As far as I can tell, the third meaning of shed (in the quoted definition) is restricted to blood, sweat and tears. Why is that? What is the origin of the idiom to shed blood? I would guess that shed blood comes from the meaning to scatter abroad of the Old English word sceadan, if so, why is it so restricted today? Was it once a more common term? Could we once say that I shed water on my garden or I shed the seeds in my field?

  • 5
    But if we can shed skin and also hair, that invalidates your claim. I understand shed to mean that you lose (forever) those skin cells, those blood cells, those drops of tears and those hair strands. The very parts of our bodies which, funnily enough, continually renew themselves and get replaced. We don't shed teeth or bones.
    – Mari-Lou A
    Commented Oct 29, 2013 at 20:13
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    @Mari-LouA shedding of that sort comes under the fourth meaning while shedding blood and tears is the third. Not sure I can put my finger on why exactly but that is basically my question. Also, we shed other people's blood usually, not our own.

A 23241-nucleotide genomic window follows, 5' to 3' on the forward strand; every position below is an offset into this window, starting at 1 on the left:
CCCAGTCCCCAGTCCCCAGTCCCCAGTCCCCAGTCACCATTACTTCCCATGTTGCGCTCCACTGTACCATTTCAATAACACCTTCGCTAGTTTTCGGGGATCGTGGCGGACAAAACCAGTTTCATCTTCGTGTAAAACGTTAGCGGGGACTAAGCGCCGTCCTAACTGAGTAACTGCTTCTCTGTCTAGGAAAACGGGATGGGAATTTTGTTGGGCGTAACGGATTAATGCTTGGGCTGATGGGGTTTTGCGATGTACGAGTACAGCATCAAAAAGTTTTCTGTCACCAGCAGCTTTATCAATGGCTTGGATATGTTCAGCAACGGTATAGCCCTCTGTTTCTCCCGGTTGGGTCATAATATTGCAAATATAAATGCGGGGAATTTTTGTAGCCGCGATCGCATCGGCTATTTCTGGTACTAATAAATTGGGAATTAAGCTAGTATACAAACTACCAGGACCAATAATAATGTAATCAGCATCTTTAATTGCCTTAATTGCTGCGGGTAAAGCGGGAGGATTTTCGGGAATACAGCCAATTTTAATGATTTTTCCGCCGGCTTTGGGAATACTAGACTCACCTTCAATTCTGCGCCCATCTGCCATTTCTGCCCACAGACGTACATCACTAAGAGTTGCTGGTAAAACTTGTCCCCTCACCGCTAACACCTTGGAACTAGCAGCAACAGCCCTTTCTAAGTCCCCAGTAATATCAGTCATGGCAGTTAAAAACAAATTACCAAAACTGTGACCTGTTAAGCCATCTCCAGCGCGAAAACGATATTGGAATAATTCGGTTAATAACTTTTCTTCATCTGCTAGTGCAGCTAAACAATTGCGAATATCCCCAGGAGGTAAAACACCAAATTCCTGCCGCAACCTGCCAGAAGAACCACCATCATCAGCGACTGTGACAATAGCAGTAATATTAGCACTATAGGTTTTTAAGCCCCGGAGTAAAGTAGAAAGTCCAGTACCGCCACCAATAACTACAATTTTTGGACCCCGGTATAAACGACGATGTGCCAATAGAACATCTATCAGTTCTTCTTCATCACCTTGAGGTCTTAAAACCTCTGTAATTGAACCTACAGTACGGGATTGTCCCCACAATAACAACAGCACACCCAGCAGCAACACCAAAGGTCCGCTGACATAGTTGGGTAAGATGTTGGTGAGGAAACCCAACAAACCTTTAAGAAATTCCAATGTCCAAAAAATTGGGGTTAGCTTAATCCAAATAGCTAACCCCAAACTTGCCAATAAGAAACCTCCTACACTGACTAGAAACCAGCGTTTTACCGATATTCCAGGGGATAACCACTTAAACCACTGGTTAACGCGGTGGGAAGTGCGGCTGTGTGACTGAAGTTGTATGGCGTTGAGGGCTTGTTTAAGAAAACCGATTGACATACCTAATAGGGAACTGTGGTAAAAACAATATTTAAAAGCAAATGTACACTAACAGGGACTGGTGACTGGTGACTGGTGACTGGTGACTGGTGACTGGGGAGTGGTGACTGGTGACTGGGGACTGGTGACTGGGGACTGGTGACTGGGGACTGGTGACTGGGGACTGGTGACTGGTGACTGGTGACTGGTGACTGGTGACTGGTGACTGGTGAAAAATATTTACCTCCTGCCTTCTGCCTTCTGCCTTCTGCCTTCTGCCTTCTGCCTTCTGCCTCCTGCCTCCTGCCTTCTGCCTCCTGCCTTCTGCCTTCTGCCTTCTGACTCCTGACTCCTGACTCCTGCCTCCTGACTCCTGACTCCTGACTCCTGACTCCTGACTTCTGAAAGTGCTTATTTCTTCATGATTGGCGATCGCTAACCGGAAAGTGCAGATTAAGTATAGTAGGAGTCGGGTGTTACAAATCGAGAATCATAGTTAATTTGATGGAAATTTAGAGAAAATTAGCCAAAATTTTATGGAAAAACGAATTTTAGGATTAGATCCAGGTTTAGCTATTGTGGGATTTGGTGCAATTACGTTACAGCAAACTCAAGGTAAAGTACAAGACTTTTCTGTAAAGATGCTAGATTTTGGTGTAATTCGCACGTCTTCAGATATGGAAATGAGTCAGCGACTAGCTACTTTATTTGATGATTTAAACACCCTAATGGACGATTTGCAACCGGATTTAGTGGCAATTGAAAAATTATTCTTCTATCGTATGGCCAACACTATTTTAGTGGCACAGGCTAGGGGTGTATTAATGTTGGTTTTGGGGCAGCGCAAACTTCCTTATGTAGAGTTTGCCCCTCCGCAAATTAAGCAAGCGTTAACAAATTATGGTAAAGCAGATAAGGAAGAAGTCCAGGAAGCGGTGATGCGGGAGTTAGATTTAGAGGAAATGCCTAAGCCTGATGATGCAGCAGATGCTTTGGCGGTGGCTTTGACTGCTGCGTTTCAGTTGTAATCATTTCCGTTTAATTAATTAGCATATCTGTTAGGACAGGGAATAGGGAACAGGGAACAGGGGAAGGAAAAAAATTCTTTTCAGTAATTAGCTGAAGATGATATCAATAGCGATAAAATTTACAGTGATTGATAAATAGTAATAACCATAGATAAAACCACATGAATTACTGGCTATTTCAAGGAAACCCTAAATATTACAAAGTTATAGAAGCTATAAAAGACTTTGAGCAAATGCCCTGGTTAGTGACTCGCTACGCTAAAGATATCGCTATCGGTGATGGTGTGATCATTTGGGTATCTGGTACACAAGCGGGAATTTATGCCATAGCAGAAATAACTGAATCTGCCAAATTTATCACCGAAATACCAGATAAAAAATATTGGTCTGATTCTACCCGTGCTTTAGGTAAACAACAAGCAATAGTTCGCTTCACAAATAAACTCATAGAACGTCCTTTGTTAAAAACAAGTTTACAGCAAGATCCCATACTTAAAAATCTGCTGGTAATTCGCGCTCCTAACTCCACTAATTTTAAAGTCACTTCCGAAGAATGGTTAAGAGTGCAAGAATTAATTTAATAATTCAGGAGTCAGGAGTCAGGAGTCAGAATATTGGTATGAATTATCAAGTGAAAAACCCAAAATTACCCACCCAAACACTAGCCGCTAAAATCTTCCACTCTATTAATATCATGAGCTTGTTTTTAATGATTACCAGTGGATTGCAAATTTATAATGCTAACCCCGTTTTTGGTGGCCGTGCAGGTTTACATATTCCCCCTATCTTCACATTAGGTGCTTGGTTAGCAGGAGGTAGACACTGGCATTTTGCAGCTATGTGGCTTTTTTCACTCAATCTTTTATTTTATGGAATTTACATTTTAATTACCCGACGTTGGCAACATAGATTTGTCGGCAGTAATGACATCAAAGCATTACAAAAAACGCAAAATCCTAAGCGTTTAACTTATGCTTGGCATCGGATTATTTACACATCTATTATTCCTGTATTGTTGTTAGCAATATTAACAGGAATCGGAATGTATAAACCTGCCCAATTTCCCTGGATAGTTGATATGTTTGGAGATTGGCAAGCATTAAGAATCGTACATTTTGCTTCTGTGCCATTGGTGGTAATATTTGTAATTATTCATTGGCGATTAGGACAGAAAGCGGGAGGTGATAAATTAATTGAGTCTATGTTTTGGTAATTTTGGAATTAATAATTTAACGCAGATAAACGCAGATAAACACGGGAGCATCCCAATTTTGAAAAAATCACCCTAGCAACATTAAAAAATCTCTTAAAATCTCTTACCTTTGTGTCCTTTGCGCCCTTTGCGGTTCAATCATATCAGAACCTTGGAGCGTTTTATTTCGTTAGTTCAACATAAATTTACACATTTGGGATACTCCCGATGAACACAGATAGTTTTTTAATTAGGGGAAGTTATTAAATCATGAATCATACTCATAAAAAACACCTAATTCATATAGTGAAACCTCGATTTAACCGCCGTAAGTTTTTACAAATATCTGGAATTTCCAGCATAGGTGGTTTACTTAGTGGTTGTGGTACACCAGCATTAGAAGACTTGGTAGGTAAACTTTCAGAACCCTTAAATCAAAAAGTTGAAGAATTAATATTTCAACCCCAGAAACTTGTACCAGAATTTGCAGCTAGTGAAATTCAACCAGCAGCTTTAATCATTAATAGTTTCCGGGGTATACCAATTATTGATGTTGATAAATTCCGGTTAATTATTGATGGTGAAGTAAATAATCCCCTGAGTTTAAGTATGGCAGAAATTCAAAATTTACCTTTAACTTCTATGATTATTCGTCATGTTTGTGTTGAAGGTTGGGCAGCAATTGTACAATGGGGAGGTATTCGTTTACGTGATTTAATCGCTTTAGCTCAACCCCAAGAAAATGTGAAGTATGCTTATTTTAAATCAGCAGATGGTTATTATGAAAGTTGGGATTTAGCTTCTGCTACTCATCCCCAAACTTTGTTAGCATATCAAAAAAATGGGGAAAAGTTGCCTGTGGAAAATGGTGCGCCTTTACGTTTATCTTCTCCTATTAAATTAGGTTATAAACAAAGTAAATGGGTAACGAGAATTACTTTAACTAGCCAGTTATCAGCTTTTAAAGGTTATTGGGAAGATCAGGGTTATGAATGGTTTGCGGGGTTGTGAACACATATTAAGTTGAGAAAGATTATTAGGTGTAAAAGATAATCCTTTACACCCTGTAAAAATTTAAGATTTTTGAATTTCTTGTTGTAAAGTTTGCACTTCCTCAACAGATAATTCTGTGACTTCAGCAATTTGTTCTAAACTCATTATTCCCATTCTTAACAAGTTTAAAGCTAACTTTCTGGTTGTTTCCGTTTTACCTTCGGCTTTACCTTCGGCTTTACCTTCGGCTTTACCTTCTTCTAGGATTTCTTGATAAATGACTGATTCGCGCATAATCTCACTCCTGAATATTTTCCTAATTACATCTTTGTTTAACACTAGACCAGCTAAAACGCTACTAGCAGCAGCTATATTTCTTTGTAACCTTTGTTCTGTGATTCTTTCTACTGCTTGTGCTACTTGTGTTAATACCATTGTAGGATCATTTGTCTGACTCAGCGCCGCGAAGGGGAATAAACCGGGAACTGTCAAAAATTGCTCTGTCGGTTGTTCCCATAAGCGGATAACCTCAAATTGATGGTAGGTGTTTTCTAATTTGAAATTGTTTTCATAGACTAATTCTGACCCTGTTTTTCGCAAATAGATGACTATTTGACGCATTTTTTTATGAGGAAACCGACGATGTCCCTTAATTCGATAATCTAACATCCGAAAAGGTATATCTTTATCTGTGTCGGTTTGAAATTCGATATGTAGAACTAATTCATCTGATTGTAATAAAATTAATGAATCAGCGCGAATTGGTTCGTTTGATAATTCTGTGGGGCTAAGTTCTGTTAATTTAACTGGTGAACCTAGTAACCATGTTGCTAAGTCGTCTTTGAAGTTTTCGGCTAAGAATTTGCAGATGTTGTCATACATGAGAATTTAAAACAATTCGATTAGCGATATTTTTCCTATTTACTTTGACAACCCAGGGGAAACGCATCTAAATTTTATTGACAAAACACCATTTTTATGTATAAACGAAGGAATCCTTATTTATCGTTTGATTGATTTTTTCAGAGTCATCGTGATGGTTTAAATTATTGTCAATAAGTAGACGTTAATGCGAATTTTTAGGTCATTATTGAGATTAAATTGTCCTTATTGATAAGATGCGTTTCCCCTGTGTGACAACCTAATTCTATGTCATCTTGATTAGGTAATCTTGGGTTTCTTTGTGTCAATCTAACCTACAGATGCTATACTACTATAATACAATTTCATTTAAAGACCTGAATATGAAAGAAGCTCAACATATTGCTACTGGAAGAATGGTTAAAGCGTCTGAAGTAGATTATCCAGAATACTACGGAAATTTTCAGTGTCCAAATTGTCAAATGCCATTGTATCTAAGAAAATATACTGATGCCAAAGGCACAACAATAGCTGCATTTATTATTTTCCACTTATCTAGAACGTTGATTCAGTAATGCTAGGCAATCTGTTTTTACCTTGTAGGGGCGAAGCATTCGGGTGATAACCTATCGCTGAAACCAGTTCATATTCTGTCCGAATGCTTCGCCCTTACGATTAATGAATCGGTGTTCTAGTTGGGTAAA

– terdon
    Commented Oct 29, 2013 at 20:17
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    If you are saying that shedding clothes is part of a different meaning, what else apart from blood, sweat and tears, would ypou expect to be able to shed? Waste products? I have never heard, incidentally of anyone shedding sweat!
    – WS2
    Commented Oct 29, 2013 at 20:24
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    Anything liquid or granulated can be shed. As can many things metaphorically, like one's clothes or some light on the subject. It's from a common Teutonic root, with no other I-E cognates. It simply means to divide, with a subsidiary sense that one part (which may be fluid or plural) is to be discarded. Commented Oct 29, 2013 at 20:51
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    I don't agree that there's a neat distinction between “getting rid of” and “dispersing” when it comes to skin and tears. I suspect that the organization of that dictionary is encouraging you to make distinctions that aren't really that clear cut. Commented Oct 29, 2013 at 23:57

2 Answers 2


Because these usages of shed are assuming a few things about the objects being shed:

a. to cause (blood) to flow by cutting or wounding

b. to pour forth in drops shed tears